The testimony of government witnesses Fowler, a special employee, and Newkirk, a narcotics agent, if believed, established that John Morris, a former prison mate of Fowler, agreed on July 19, 1957 to make arrangements to secure narcotics for Fowler, appointed a time and place to meet him, the Braddock Bar in New York City at 7:00 p. m. He kept the appointment, bringing Penson along, set the price at $400 an ounce for pure or $135 an ounce for cut heroin. Fowler ordered two ounces of the cut heroin. Morris sent Fowler to an apartment rented by Morris, which Penson was using, to await Penson. Penson let Fowler and Newkirk into the apartment, took $270 as payment in advance from Newkirk, left the apartment about 9:00 p. m. and returned about 11:45 with the two ounces of heroin for Newkirk. On July 25, Newkirk sought additional heroin from Penson, who later informed him that she had been unable to reach John Morris. The next morning she asked Newkirk to wait until she could see John Morris. She took a taxicab which was observed going to the building where John Morris lived, and in which building Penson remained for some 30 minutes.She returned to Newkirk and told him John Morris was afraid of agents, having been tailed on two occasions, but would arrange for delivery of two ounces the following Sunday. On Sunday, July 28, Penson told Newkirk delivery would be made at 11:30 that night. Penson and Newkirk met, went to the Braddock Bar, where Penson made phone calls. They left the bar, met defendants Morris Billings and Gloria Billings outside, went to the Penson apartment. Newkirk complained about the first purchase being of poor quality, and short in weight. Both Billings talked about the drugs, and told Newkirk they were working under John Morris' direction in obtaining the drugs for Newkirk. At the Penson apartment Morris Billings said he and Newkirk would wait while the girls went and got the drugs. Morris Billings requested, received and pocketed the $270 from Newkirk for the drugs. The women left and returned later whereupon the two men went with the women to the Harriet Hotel, where the two Billings left the others and Penson obtained in a telephone booth a paper bag containing two ounces of heroin which she delivered to Newkirk. On July 31, 1957 Newkirk and Fowler went to John Morris' confectionery store, met John Morris and complained about the quantity and quality of the two purchases. John Morris said he knew nothing about the second buy being short or bad and blamed Penson, a user, for stealing from the package. Later in the conversation John Morris denied any knowledge of the second transaction and finally denied knowledge of both transactions. He stated that he would try other suppliers to get stronger stuff, although he stated that Penson probably cut the stuff after she got it.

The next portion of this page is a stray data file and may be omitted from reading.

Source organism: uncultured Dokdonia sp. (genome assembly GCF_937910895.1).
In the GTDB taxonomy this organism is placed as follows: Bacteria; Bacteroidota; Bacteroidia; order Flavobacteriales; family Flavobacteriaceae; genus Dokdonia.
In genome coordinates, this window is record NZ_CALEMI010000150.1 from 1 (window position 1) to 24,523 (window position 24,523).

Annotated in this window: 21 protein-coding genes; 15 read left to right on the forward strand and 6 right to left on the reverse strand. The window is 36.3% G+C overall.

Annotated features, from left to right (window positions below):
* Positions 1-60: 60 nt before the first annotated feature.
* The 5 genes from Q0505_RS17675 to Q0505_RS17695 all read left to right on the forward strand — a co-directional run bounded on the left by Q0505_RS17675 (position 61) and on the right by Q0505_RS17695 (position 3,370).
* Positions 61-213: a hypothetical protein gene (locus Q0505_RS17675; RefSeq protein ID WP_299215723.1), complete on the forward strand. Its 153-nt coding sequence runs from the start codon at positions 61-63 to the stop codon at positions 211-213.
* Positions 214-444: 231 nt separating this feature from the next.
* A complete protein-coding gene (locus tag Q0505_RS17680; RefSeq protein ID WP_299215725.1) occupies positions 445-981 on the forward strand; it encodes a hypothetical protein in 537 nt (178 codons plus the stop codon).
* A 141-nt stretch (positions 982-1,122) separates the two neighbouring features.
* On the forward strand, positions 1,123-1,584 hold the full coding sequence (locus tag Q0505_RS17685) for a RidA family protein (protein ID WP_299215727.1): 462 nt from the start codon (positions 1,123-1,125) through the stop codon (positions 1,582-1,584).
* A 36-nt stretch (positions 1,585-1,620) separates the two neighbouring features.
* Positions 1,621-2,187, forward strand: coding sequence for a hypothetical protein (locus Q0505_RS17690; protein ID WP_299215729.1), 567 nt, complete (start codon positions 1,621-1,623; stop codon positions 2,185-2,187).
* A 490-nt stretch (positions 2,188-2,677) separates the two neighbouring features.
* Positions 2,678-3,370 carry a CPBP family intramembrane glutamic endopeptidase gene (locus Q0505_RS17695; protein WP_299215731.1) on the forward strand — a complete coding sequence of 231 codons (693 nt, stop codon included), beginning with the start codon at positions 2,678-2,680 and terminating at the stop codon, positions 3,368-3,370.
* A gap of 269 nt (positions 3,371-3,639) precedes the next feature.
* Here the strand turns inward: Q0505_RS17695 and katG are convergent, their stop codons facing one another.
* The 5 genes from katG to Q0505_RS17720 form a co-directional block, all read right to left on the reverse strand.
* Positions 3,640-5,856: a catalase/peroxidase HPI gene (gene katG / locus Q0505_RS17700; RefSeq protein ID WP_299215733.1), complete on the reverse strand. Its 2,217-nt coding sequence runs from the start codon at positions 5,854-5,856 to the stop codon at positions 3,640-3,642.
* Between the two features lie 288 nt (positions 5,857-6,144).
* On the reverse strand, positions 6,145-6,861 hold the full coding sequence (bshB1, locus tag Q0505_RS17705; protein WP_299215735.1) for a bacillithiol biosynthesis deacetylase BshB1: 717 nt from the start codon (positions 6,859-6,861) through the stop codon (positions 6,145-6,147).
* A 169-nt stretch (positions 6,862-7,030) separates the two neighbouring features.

So far as the defendants Billings are concerned, the evidence that Billings had asked, received and pocketed the payment for the narcotics, that his wife had accompanied Penson in her trip to obtain them, that both had assured Newkirk as to the quality of the purchase to be made and stated to Newkirk that they were working for John Morris in obtaining the drugs for Newkirk was sufficient to uphold the finding of guilt of both Billings on the second count, as facilitating the transportation and concealment of the heroin on July 29. Since the sentences were concurrent and the fines remitted, no consideration need be given to the sufficiency of the evidence to convict the Billings on the third count.